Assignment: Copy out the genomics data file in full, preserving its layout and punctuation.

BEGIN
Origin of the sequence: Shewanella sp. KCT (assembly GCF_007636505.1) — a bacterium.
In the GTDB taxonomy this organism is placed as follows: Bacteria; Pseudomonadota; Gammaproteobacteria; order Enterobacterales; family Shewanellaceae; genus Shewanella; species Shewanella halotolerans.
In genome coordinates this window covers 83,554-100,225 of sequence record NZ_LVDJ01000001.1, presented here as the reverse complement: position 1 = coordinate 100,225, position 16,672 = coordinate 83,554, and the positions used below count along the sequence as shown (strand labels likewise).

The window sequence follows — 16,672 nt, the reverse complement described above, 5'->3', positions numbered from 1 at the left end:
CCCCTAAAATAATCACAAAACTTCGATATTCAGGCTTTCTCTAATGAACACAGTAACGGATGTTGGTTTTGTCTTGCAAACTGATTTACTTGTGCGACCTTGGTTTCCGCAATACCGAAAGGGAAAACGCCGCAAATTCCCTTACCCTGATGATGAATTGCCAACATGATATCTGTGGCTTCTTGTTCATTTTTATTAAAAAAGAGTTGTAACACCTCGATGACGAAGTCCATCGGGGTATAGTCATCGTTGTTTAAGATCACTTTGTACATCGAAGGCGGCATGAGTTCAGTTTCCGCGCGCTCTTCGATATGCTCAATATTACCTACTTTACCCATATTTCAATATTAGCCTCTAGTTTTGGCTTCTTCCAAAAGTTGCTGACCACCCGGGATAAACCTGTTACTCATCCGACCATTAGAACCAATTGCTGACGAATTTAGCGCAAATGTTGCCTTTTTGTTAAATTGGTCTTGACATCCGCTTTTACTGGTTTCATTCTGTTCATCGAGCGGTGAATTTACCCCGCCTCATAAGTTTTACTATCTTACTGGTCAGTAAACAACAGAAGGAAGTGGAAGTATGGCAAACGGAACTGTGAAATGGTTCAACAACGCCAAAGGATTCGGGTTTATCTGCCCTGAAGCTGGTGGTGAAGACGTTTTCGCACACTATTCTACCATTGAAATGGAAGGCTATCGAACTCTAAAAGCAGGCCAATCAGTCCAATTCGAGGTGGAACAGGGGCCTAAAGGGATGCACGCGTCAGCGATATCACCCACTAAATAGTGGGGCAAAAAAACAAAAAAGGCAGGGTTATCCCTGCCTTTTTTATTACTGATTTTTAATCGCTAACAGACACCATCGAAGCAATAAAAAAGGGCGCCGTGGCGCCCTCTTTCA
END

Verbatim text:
Origin of the sequence: Shewanella sp. KCT (assembly GCF_007636505.1) — a bacterium.
In the GTDB taxonomy this organism is placed as follows: Bacteria; Pseudomonadota; Gammaproteobacteria; order Enterobacterales; family Shewanellaceae; genus Shewanella; species Shewanella halotolerans.
In genome coordinates this window covers 83,554-100,225 of sequence record NZ_LVDJ01000001.1, presented here as the reverse complement: position 1 = coordinate 100,225, position 16,672 = coordinate 83,554, and the positions used below count along the sequence as shown (strand labels likewise).

The window sequence follows — 16,672 nt, the reverse complement described above, 5'->3', positions numbered from 1 at the left end:
CCCCTAAAATAATCACAAAACTTCGATATTCAGGCTTTCTCTAATGAACACAGTAACGGATGTTGGTTTTGTCTTGCAAACTGATTTACTTGTGCGACCTTGGTTTCCGCAATACCGAAAGGGAAAACGCCGCAAATTCCCTTACCCTGATGATGAATTGCCAACATGATATCTGTGGCTTCTTGTTCATTTTTATTAAAAAAGAGTTGTAACACCTCGATGACGAAGTCCATCGGGGTATAGTCATCGTTGTTTAAGATCACTTTGTACATCGAAGGCGGCATGAGTTCAGTTTCCGCGCGCTCTTCGATATGCTCAATATTACCTACTTTACCCATATTTCAATATTAGCCTCTAGTTTTGGCTTCTTCCAAAAGTTGCTGACCACCCGGGATAAACCTGTTACTCATCCGACCATTAGAACCAATTGCTGACGAATTTAGCGCAAATGTTGCCTTTTTGTTAAATTGGTCTTGACATCCGCTTTTACTGGTTTCATTCTGTTCATCGAGCGGTGAATTTACCCCGCCTCATAAGTTTTACTATCTTACTGGTCAGTAAACAACAGAAGGAAGTGGAAGTATGGCAAACGGAACTGTGAAATGGTTCAACAACGCCAAAGGATTCGGGTTTATCTGCCCTGAAGCTGGTGGTGAAGACGTTTTCGCACACTATTCTACCATTGAAATGGAAGGCTATCGAACTCTAAAAGCAGGCCAATCAGTCCAATTCGAGGTGGAACAGGGGCCTAAAGGGATGCACGCGTCAGCGATATCACCCACTAAATAGTGGGGCAAAAAAACAAAAAAGGCAGGGTTATCCCTGCCTTTTTTATTACTGATTTTTAATCGCTAACAGACACCATCGAAGCAATAAAAAAGGGCGCCGTGGCGCCCTCTTTCA